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Application of non-invasive neuromodulation in children with neurodevelopmental disorders to improve their sleep quality and constipation



Children with neurodevelopmental disorders have a very wide clinical variability. A common prevalent factor is problems with stool and sleep quality. Currently, there are multiple studies related to their evaluation, but not so much related to a specific intervention. The aim was to evaluate the effectiveness and safety of the application of non-invasive neuromodulation as a treatment in children with neurodevelopmental disorders to improve constipation and quality of sleep.


A total of 23 minors aged between 2 and 16 were included in this cross-sectional study. All participants were applied the microcurrent device for 60 min, 3 times per week for a total of 4 weeks. The technique was based on non-invasive neuromodulation using a surface-applied microcurrent electrostimulation device that administers an external, imperceptible, pulsed electrical stimulation. It is applied to the extremities, in a coordinated manner, using gloves and anklets connected with electrodes to a control console. Sleep latency and microarousals were evaluated through a sleep diary. To assess the evolution and type of defecation, the adapted and validated version in Spanish of the Bristol Stool Form Scale was used.


No adverse events occurred during the study and no incidences were registered. Clinically relevant improvements were registered in defecation frequency and type as well as in sleep related parameters. An increase in the hours of sleep was registered, from 7,35 (0,83) to 9,09 (1,35), and sleep interruptions decreased from 3,83 (1,95) to 1,17 (1,11), (p < .001).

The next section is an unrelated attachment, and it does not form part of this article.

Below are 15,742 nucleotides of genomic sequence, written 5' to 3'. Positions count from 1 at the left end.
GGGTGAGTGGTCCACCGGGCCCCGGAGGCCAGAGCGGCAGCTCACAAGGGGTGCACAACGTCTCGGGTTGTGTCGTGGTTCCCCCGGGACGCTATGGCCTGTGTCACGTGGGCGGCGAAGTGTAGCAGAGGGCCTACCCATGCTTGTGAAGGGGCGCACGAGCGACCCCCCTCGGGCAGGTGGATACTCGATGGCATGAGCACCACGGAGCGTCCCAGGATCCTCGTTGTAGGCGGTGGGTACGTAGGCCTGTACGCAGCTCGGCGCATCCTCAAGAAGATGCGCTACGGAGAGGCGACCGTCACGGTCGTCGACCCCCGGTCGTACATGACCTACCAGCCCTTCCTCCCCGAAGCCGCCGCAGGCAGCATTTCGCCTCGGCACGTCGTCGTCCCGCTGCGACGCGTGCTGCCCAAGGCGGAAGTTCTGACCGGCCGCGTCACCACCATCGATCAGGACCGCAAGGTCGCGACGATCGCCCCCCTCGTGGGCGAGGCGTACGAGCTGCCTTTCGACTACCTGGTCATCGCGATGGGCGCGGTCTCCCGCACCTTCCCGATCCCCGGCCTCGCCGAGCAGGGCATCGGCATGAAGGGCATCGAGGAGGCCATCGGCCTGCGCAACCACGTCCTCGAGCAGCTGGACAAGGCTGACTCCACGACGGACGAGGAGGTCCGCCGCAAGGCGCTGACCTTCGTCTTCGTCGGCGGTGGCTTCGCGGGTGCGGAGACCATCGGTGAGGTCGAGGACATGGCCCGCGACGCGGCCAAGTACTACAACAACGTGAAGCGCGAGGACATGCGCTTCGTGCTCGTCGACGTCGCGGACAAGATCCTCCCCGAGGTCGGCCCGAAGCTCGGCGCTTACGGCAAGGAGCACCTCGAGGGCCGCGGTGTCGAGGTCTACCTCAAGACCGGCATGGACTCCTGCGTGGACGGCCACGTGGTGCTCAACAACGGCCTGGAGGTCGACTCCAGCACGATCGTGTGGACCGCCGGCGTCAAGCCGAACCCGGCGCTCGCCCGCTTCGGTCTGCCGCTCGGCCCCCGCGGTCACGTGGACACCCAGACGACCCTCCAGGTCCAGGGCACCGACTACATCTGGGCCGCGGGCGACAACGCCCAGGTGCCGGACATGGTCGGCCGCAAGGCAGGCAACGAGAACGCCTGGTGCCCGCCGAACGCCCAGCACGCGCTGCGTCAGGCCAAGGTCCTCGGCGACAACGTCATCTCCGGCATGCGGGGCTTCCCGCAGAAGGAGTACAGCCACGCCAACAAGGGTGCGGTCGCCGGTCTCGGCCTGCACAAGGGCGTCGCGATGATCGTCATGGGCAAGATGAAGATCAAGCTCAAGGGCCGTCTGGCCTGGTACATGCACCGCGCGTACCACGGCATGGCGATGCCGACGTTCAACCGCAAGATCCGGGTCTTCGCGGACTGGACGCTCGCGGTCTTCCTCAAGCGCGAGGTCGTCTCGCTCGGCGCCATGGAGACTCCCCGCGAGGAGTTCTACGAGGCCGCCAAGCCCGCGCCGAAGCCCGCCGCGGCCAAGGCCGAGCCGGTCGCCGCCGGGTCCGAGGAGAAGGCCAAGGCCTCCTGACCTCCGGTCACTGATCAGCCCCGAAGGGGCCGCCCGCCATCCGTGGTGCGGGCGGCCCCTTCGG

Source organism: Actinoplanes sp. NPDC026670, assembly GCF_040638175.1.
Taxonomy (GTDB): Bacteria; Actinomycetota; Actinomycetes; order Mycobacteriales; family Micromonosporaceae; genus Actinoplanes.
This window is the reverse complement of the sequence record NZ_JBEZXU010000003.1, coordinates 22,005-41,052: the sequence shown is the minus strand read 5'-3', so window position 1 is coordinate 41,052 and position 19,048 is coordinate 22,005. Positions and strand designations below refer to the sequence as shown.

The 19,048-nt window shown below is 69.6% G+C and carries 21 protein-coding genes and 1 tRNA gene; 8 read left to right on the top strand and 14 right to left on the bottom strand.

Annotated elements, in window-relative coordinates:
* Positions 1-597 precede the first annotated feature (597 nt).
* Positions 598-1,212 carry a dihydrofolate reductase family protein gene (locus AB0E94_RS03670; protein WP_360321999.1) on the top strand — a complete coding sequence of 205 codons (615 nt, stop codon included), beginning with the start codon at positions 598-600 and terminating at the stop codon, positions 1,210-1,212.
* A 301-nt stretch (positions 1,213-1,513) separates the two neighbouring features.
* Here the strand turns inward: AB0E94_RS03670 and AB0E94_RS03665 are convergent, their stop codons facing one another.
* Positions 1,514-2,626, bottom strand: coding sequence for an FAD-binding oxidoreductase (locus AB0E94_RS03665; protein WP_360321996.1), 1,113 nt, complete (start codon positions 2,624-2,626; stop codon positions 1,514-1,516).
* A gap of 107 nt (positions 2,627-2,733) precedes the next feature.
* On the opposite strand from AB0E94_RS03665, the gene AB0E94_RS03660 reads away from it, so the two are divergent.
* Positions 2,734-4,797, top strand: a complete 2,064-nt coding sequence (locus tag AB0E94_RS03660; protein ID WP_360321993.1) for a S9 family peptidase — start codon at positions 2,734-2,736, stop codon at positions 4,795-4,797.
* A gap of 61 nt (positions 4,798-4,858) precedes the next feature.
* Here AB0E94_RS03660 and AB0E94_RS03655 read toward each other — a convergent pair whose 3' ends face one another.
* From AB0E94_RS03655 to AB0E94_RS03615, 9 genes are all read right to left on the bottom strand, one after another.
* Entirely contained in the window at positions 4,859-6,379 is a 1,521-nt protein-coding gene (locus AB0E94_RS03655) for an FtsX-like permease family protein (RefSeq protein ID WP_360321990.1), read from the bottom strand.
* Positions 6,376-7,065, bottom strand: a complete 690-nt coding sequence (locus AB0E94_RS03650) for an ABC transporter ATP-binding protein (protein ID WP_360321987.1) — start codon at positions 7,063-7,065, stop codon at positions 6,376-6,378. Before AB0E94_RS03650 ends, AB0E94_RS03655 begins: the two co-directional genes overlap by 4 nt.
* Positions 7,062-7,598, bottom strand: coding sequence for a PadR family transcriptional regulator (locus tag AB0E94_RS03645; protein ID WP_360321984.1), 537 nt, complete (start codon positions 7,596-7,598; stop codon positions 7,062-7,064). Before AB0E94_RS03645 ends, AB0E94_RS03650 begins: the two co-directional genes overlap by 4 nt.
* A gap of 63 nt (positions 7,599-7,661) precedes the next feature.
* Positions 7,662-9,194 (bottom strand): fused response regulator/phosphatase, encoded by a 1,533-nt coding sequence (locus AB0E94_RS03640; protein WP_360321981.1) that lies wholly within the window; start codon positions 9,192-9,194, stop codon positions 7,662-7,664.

Microcurrents can be used as an effective and safe treatment to improve quality of sleep and constipation in children with neurodevelopmental disorders. More studies are needed in order to obtain statistically significant results.

Trial Registration ID: NCT05265702.

First registration



Peer Review reports


Neurodevelopmental disorders belong to a ‘heterogeneous group of conditions characterized by a delay or alteration in the acquisition of skills in several development areas including motor, social, language and cognition’. They are grouped in a variety of clinical disorders that cause symptoms in early stages of life, which affect development evolution in the aforesaid areas. The severity of the deterioration and the variety of symptoms associated with it, reflect dysfunctions -focal or global, structural or functional- in neural networks. [1] It affects between 15 and 20% of children, being a frequent reason for consultation during childhood and adolescence. Lack of detection, diagnosis and treatment result in underdiagnosed effects in adulthood, with loss of opportunities in developing individual potential in their personal, family and professional life. [1, 2]